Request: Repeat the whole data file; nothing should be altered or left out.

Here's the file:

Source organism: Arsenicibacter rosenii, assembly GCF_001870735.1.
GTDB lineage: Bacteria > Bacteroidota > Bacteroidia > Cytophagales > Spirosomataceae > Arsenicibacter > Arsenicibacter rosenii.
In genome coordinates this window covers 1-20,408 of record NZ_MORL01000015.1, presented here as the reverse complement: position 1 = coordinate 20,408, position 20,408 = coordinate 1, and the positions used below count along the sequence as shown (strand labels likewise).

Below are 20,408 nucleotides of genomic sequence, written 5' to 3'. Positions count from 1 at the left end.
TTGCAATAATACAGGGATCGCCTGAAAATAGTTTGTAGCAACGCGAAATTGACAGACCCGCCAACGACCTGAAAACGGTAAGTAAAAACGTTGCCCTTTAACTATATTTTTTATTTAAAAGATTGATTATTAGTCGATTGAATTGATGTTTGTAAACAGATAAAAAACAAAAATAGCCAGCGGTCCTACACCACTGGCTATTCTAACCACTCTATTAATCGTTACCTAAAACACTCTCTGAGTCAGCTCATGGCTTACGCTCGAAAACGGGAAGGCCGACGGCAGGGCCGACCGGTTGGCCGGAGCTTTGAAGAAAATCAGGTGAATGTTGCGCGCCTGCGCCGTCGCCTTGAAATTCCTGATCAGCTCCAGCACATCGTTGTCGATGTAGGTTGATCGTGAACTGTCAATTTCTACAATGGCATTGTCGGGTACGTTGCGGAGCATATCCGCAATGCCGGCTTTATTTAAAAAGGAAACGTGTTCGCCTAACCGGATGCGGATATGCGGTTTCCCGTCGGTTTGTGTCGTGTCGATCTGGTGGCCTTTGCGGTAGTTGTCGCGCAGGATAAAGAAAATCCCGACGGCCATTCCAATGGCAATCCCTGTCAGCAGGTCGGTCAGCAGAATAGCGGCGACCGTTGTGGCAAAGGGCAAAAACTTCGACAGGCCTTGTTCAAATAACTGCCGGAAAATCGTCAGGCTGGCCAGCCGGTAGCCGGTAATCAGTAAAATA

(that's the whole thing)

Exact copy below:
Source organism: Arsenicibacter rosenii, assembly GCF_001870735.1.
GTDB lineage: Bacteria > Bacteroidota > Bacteroidia > Cytophagales > Spirosomataceae > Arsenicibacter > Arsenicibacter rosenii.
In genome coordinates this window covers 1-20,408 of record NZ_MORL01000015.1, presented here as the reverse complement: position 1 = coordinate 20,408, position 20,408 = coordinate 1, and the positions used below count along the sequence as shown (strand labels likewise).

Below are 20,408 nucleotides of genomic sequence, written 5' to 3'. Positions count from 1 at the left end.
TTGCAATAATACAGGGATCGCCTGAAAATAGTTTGTAGCAACGCGAAATTGACAGACCCGCCAACGACCTGAAAACGGTAAGTAAAAACGTTGCCCTTTAACTATATTTTTTATTTAAAAGATTGATTATTAGTCGATTGAATTGATGTTTGTAAACAGATAAAAAACAAAAATAGCCAGCGGTCCTACACCACTGGCTATTCTAACCACTCTATTAATCGTTACCTAAAACACTCTCTGAGTCAGCTCATGGCTTACGCTCGAAAACGGGAAGGCCGACGGCAGGGCCGACCGGTTGGCCGGAGCTTTGAAGAAAATCAGGTGAATGTTGCGCGCCTGCGCCGTCGCCTTGAAATTCCTGATCAGCTCCAGCACATCGTTGTCGATGTAGGTTGATCGTGAACTGTCAATTTCTACAATGGCATTGTCGGGTACGTTGCGGAGCATATCCGCAATGCCGGCTTTATTTAAAAAGGAAACGTGTTCGCCTAACCGGATGCGGATATGCGGTTTCCCGTCGGTTTGTGTCGTGTCGATCTGGTGGCCTTTGCGGTAGTTGTCGCGCAGGATAAAGAAAATCCCGACGGCCATTCCAATGGCAATCCCTGTCAGCAGGTCGGTCAGCAGAATAGCGGCGACCGTTGTGGCAAAGGGCAAAAACTTCGACAGGCCTTGTTCAAATAACTGCCGGAAAATCGTCAGGCTGGCCAGCCGGTAGCCGGTAATCAGTAAAATA